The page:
First, the term electrostatic has a specific definition in terms of macroscopic phenomena and is not the same as that for an electrostatic wave. In the former, one assumes that both $$\partial_{t} \mathbf{B} = 0$$ and $$\partial_{t} \mathbf{E} = 0$$. Generally, one also assumes no local current sources, which drops the $$\mathbf{j}$$-dependent terms. This is not necessarily required, it just happens to be a typical assumption. In the case of a plasma, this is equivalent to requiring all motion to be parallel to $$\mathbf{B}$$ which then precludes the need for the magnetic field in the Lorentz force equation.

In the case of electrostatic waves, the only thing assumed is that $$\partial_{t} \mathbf{B} = 0$$. If the wave is a linear plane wave, then Faraday's law reduces to something like $$\mathbf{k} \times \mathbf{E} = 0$$, where $$\mathbf{k}$$ is the wave vector. This is the same as saying that the wave phase is propagating along the electric field fluctuations, which means the wave is a linearly polarized, longitudinal oscillation.

I suppose there must be some condition for neglecting $$\mathbf{B}$$ in the Lorentz force, and I would expect this condition to follow from considering magnitudes of the various terms in the equations, but I'm not sure what this condition is. Slow particles such that the current is small? But slow compared to what? Speed of light?

There are a few conditions when you can neglect $$\mathbf{B}$$ in the Lorentz force equation:

• All motion is parallel to $$\mathbf{B}$$, thus $$\mathbf{v} \times \mathbf{B} = 0$$;
• $$\mathbf{B} = 0$$, that is, there is no local or external magnetic field; or
• $$\lvert \mathbf{B} \rvert \ll \lvert \mathbf{E} \rvert$$ (in Gaussian units).

In the last case, the difference in magnitude allows one to transform to a reference frame where the magnetic field is effectively zero.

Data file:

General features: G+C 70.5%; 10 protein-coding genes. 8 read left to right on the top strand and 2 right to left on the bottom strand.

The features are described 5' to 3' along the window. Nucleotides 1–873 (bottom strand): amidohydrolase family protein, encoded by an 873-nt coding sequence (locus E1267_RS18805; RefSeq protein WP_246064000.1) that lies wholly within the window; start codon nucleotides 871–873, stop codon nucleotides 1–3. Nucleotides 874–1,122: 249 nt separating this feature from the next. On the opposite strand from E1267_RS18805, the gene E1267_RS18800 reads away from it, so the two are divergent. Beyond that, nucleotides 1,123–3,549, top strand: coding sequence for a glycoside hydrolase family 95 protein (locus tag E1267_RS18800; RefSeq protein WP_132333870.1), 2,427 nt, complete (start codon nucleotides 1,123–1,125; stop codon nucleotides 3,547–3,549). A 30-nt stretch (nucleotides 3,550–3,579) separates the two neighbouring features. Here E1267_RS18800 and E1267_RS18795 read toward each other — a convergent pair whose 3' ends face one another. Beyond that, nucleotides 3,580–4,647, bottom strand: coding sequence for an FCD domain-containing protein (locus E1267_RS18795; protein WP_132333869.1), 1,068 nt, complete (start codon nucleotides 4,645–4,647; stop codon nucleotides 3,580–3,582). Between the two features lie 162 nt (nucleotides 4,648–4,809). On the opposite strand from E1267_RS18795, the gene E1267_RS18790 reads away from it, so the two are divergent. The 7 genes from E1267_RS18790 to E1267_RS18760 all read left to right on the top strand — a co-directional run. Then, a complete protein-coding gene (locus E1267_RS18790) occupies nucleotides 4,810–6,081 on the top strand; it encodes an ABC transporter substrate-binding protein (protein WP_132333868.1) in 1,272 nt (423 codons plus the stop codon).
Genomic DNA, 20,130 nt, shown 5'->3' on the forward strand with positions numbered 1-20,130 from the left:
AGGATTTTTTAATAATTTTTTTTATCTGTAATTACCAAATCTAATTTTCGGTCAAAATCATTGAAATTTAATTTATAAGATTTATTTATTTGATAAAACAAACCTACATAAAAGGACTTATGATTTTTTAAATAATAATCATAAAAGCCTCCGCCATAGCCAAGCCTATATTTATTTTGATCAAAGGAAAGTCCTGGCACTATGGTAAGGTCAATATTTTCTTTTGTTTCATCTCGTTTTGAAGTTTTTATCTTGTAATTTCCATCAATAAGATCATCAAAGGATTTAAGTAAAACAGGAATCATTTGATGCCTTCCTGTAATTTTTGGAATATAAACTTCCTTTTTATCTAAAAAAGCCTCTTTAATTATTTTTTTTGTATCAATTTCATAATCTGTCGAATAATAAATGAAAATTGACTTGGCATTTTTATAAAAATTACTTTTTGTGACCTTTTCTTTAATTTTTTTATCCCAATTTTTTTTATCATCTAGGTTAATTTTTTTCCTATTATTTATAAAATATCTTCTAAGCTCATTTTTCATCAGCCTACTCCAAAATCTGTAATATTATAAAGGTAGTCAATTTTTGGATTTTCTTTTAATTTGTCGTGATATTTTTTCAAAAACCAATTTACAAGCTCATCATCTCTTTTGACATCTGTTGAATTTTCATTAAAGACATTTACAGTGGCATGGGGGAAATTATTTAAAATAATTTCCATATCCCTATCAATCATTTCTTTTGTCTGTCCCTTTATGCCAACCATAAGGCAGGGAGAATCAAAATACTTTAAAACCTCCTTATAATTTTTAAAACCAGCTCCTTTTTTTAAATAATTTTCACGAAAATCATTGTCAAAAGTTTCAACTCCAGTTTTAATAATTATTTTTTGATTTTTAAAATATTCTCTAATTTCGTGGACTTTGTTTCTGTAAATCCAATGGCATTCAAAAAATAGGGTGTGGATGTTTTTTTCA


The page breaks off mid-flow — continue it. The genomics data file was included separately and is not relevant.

• Thank you for your reply. It is well written. I do disagree, however, that $\partial_t \mathbf E=\mathbf 0$ is necessary for the electrostatic approximation even for the macroscopic case. That is the magnetostatic approximation. – sigvaldm Dec 5 '19 at 13:23
• I think I have found the answer in one of my textbooks. The usual electrostatic approximation only requires $\partial_t \mathbf B=\mathbf 0$. Hockney&Eastwood is careful enough to refer to the electrostatic plasma approximation, as when the current is small enough to not induce any significant $\mathbf B$-field. This fulfills your third condition for ignoring the magnetic part in the Lorentz force, and is a stricter condition than the usual electrostatic approximation, where a constant $\mathbf B$-field would do. Not all plasma phenomena needs this restricted definition, of course. – sigvaldm Dec 5 '19 at 13:29
• @sigvaldm - $\partial_{t} \mathbf{E} = 0$ is not strictly required, but it is generally assumed or taking in the limit when the value is small. The word static implies a lack of change and electro specifically refers to electric fields, so it's not really a stretch to find that one assumes there is no time variation in the electric field. – honeste_vivere Dec 5 '19 at 14:42
• Ah, yes. The word electrostatic is indeed often used for constant (static) electric field. I suppose the terminology is slightly ambiguous then, and I accept your point of view, although I still prefer the other one. – sigvaldm Dec 6 '19 at 7:51